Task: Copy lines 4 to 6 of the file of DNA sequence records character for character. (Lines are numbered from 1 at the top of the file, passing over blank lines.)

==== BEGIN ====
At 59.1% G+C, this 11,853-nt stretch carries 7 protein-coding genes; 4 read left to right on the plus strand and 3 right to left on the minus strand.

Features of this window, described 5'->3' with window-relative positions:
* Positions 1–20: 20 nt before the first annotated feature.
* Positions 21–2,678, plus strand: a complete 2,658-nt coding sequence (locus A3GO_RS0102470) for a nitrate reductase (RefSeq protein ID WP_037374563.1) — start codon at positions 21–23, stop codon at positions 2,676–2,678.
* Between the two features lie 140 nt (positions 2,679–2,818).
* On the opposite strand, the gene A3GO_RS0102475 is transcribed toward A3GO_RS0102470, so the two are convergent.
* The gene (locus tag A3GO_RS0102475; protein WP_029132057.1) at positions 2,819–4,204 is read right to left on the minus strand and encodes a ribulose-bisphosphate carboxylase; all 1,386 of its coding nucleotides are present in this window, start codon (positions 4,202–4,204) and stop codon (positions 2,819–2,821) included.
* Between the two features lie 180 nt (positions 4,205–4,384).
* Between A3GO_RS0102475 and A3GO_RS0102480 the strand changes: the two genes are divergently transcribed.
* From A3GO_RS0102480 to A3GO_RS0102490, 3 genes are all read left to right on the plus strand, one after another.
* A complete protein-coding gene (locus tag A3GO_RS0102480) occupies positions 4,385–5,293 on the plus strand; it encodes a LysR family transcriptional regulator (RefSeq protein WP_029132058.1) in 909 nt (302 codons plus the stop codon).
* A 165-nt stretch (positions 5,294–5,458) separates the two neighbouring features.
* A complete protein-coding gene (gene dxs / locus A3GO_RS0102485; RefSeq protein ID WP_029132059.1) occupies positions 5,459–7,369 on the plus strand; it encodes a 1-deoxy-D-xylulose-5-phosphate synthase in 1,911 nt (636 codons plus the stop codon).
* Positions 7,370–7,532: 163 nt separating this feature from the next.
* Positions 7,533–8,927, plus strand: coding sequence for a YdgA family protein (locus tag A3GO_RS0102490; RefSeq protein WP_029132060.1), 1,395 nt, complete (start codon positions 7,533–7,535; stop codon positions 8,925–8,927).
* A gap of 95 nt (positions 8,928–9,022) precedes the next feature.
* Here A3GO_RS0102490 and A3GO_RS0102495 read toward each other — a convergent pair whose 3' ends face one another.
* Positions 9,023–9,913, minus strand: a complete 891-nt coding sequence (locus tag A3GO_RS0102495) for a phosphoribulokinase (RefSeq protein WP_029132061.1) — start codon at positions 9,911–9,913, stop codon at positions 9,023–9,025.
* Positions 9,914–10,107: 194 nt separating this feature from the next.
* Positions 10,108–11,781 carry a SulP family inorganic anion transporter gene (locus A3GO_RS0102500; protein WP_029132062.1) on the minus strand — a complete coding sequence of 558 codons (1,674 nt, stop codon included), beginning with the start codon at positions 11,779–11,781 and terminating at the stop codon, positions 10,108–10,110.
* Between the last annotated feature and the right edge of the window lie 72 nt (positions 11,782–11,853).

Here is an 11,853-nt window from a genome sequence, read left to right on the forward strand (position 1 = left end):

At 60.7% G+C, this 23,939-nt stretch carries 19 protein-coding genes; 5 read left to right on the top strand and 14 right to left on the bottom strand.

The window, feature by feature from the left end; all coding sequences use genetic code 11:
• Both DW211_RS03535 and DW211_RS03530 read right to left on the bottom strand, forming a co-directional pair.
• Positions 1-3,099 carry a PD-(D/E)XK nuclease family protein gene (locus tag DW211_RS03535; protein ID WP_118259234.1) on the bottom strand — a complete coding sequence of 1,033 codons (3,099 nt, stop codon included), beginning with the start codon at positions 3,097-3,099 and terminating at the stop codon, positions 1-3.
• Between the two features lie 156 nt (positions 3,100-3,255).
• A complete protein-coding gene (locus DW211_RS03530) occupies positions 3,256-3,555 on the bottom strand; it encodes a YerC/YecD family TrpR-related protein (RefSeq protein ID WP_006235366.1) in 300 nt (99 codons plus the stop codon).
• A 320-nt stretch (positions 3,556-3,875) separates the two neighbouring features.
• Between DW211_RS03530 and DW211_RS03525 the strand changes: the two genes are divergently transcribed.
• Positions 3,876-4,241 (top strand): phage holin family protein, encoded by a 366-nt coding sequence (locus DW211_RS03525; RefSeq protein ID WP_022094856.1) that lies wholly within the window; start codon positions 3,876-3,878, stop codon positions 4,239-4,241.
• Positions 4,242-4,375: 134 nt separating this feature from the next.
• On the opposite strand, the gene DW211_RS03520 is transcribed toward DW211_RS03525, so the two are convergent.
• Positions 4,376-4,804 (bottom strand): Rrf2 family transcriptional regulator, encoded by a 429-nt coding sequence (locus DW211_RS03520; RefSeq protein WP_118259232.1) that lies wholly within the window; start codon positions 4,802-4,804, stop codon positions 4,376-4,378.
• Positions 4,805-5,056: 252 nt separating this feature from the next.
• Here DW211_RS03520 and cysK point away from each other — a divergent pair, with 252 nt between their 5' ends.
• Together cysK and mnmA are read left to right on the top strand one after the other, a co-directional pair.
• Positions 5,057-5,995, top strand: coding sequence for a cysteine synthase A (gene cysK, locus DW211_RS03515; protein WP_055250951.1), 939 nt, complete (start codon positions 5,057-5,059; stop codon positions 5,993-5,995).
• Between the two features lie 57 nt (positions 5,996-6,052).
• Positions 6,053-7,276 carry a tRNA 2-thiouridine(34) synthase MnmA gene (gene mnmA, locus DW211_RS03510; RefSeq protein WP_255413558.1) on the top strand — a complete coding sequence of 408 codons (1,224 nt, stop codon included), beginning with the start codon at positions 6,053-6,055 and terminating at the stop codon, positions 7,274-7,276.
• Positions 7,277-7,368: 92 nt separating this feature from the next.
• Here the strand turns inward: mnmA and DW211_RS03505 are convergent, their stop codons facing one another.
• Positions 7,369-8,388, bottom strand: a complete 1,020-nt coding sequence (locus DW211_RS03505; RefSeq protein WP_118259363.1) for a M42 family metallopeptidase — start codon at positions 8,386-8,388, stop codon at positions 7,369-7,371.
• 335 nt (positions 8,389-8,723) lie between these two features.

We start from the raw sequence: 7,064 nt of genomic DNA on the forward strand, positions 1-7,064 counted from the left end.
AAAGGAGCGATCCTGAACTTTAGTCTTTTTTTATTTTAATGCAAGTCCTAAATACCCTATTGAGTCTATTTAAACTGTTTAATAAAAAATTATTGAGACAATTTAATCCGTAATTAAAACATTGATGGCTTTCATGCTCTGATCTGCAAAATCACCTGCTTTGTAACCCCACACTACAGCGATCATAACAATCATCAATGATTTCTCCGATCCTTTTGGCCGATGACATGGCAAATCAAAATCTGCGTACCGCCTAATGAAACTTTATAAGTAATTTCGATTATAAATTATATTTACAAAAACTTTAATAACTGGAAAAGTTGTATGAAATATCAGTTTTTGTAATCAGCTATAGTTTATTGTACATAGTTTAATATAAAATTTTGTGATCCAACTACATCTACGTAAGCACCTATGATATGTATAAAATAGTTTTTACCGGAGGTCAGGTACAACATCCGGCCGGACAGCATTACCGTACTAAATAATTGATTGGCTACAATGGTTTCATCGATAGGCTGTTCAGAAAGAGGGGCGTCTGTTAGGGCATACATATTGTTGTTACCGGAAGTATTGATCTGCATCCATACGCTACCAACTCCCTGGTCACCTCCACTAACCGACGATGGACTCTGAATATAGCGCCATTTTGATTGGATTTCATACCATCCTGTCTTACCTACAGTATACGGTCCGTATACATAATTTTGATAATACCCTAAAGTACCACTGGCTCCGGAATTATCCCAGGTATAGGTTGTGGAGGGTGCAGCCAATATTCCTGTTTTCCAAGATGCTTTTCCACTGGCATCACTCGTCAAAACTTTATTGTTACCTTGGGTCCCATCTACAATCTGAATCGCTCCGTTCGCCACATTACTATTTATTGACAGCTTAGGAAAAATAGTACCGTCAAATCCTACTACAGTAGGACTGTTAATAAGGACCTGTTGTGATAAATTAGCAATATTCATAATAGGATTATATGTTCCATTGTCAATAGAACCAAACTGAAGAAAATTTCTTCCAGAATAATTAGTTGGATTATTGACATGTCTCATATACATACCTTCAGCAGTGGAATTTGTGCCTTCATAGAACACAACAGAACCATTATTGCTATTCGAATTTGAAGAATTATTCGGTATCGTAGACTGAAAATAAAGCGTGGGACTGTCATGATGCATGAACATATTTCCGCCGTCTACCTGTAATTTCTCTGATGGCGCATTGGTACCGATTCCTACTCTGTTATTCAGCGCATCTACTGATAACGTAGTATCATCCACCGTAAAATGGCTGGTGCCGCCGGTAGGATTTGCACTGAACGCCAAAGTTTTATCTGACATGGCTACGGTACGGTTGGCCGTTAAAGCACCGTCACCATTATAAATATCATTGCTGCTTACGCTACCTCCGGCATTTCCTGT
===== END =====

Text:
* Positions 21–2,678, plus strand: a complete 2,658-nt coding sequence (locus A3GO_RS0102470) for a nitrate reductase (RefSeq protein ID WP_037374563.1) — start codon at positions 21–23, stop codon at positions 2,676–2,678.
* Between the two features lie 140 nt (positions 2,679–2,818).
* On the opposite strand, the gene A3GO_RS0102475 is transcribed toward A3GO_RS0102470, so the two are convergent.